Full Review

Marquis de Montesquiou

Marquis de Montesquiou
Reserve Armagnac

Category: VSOP Armagnac

Date Tasted:
Country: France
Alcohol: 43%
88 Points
Silver Medal
Highly Recommended
$39.99

Marquis de Montesquiou
Reserve Armagnac

Category: VSOP Armagnac

Date Tasted:
Country: France
Alcohol: 43%
Golden amber color. Aromas of dates in caramel, candied nuts, toasted challah, and banana puree with a velvety, crisp, dry-yet-fruity light-to-medium body and a warming, amusing, medium-length raisin, cardamom, black pepper, and custard finish. A nicely rounded Armagnac that makes for a toasty cool-weather nightcap.

Tasting Info

Spirits Glass Style: Rich & Candied
Aroma Aroma: dates in caramel, candied nuts, toasted challah, and banana puree
Taste Flavor: raisin, cardamom, black pepper, and custard
Smoothness Smoothness: Warming
Enjoy Enjoy: in cocktails, neat and on the rocks
Cocktail Cocktails: Vieux Carré, Brandy Crusta, Champs-Élysées
Bottom Line Bottom Line: A nicely rounded Armagnac that makes for a toasty cool-weather nightcap.

The Producer

Spirits Partners

The Producer
112 Avenue Kleber
Paris, 75116
France
33 -0153234203

Their Portfolio

VSOP Armagnac

Spirits Glass Snifter Brandy.jpg
Serve in a Snifter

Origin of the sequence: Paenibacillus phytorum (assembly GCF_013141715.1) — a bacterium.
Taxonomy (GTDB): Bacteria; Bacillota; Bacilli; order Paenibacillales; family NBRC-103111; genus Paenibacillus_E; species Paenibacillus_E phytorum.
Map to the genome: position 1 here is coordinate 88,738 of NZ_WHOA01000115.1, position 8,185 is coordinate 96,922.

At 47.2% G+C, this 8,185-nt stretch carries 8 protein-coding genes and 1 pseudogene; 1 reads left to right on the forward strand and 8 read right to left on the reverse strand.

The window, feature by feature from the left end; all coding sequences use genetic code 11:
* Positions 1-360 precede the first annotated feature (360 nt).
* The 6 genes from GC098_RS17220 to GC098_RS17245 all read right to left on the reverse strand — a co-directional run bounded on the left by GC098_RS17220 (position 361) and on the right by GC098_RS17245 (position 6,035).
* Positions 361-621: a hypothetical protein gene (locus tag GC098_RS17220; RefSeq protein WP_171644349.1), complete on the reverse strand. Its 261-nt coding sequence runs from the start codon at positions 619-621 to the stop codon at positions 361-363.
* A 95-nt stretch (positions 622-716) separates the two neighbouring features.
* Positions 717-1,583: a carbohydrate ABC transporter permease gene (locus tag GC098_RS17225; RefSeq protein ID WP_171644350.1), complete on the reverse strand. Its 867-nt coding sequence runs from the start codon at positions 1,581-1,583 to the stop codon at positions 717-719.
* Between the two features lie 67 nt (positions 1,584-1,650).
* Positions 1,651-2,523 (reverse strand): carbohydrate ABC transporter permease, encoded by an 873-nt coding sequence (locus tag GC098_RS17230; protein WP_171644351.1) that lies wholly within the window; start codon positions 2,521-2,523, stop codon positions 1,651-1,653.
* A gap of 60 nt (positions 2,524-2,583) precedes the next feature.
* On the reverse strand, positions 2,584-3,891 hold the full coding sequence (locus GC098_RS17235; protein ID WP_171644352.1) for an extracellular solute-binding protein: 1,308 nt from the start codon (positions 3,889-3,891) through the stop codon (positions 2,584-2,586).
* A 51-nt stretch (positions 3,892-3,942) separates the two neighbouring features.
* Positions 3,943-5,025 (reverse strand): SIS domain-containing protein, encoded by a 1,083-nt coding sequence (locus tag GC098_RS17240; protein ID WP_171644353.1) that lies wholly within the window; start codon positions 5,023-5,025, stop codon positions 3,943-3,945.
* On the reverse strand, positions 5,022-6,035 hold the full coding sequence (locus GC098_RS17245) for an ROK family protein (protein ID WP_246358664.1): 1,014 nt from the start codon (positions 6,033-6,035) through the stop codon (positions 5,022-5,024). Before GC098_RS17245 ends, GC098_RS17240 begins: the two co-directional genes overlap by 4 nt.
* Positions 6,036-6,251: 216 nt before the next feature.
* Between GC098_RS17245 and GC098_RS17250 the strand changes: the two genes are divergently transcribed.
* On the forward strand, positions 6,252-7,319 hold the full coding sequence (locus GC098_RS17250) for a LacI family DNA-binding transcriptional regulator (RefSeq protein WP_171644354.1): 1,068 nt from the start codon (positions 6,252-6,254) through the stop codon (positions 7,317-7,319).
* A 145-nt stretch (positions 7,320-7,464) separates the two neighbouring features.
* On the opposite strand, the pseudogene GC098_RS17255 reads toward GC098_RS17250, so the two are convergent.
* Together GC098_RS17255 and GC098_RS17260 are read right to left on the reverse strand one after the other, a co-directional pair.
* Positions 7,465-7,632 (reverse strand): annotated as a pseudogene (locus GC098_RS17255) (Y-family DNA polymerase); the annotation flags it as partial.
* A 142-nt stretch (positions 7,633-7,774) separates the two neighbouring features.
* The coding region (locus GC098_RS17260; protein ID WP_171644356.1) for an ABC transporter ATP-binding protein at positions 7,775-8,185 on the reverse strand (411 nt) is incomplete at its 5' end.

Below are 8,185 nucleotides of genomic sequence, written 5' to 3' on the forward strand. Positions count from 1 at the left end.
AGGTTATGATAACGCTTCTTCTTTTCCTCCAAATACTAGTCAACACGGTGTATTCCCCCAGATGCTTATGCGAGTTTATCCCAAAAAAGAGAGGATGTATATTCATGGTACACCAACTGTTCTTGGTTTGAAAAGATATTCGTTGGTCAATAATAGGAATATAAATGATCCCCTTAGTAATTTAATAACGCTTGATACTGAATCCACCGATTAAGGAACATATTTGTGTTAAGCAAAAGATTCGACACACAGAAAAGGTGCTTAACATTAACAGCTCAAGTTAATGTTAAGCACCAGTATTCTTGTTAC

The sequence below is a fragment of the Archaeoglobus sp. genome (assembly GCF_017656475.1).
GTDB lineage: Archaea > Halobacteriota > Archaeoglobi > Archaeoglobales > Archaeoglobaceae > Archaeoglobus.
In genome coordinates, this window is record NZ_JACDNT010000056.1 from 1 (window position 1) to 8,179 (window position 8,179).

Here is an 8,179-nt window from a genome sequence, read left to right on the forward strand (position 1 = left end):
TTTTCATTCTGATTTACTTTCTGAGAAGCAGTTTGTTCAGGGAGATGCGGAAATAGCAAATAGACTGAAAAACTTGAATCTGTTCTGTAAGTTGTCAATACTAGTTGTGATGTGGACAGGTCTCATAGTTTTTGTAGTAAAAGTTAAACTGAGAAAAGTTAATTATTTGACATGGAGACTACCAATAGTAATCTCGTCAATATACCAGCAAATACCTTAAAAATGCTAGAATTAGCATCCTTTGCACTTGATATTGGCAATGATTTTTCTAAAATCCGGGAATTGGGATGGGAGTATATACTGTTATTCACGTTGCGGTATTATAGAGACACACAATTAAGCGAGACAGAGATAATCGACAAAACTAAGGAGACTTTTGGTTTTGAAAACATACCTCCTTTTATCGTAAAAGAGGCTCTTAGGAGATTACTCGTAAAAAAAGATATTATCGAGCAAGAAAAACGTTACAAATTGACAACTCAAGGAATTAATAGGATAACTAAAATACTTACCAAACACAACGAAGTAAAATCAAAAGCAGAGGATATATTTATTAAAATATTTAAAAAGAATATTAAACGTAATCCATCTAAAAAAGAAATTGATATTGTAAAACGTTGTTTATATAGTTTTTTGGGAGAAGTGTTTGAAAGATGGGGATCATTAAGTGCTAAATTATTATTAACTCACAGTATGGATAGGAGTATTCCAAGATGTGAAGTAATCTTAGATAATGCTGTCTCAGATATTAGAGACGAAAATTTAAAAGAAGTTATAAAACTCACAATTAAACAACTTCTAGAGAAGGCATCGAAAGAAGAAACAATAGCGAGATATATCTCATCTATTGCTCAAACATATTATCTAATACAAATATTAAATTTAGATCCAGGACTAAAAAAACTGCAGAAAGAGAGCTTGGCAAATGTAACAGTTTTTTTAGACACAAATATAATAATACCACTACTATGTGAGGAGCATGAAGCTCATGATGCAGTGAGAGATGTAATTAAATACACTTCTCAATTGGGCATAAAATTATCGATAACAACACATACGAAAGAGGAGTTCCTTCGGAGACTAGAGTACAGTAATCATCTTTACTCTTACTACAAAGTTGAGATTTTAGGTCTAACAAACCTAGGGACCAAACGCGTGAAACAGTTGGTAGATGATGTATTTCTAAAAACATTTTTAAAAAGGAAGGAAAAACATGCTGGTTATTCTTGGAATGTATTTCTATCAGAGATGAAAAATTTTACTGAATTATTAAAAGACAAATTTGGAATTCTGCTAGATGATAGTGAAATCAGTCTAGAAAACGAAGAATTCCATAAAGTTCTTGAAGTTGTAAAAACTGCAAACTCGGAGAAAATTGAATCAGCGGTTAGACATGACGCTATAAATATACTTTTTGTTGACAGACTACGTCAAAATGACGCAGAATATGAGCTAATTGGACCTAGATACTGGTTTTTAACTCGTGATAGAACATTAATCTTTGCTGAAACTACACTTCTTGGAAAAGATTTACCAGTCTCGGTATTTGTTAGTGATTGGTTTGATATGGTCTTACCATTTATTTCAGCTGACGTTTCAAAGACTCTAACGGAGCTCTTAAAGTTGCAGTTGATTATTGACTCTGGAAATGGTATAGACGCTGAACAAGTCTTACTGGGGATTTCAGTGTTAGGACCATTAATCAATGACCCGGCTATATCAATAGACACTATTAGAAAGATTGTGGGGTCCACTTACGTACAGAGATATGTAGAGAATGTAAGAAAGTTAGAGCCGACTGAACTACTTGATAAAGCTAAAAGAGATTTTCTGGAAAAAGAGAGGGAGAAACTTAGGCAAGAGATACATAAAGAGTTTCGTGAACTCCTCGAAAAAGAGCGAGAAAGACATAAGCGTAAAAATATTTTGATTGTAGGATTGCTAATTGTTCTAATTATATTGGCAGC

Armagnac is the oldest type of Brandy in France, with documented references to distillation dating back to the early 15th century. The Armagnac region is located in the heart of the ancient province of Gascony in the southwest corner of France. As in Cognac, there are regional growing zones: Bas-Armagnac, Haut Armagnac, and Tenareze. The primary grapes used in making Armagnac are likewise the Ugni Blanc, Folle Blanche, and Colombard. But distillation takes place in the unique alambic Armagnacais, a type of column still that is even more "inefficient" than a typical Cognac pot still.

The resulting brandy has a rustic, assertive character and aroma that requires additional cask aging to mellow it out. The best Armagnacs are aged in casks made from the local Monlezun oak. In recent years Limousin and Troncais oak casks have been added to the mix of casks as suitable Monlezun oak becomes harder to find.

Most Armagnacs are blends, but unlike Cognac, single vintages and single vineyard bottlings can be found. The categories of Armagnac are generally the same as those of Cognac (V.S., V.S.O.P., X.O., etc.). Blended Armagnacs frequently have a greater percentage of older vintages in their mix than comparable Cognacs, making them a better value for the discerning buyer.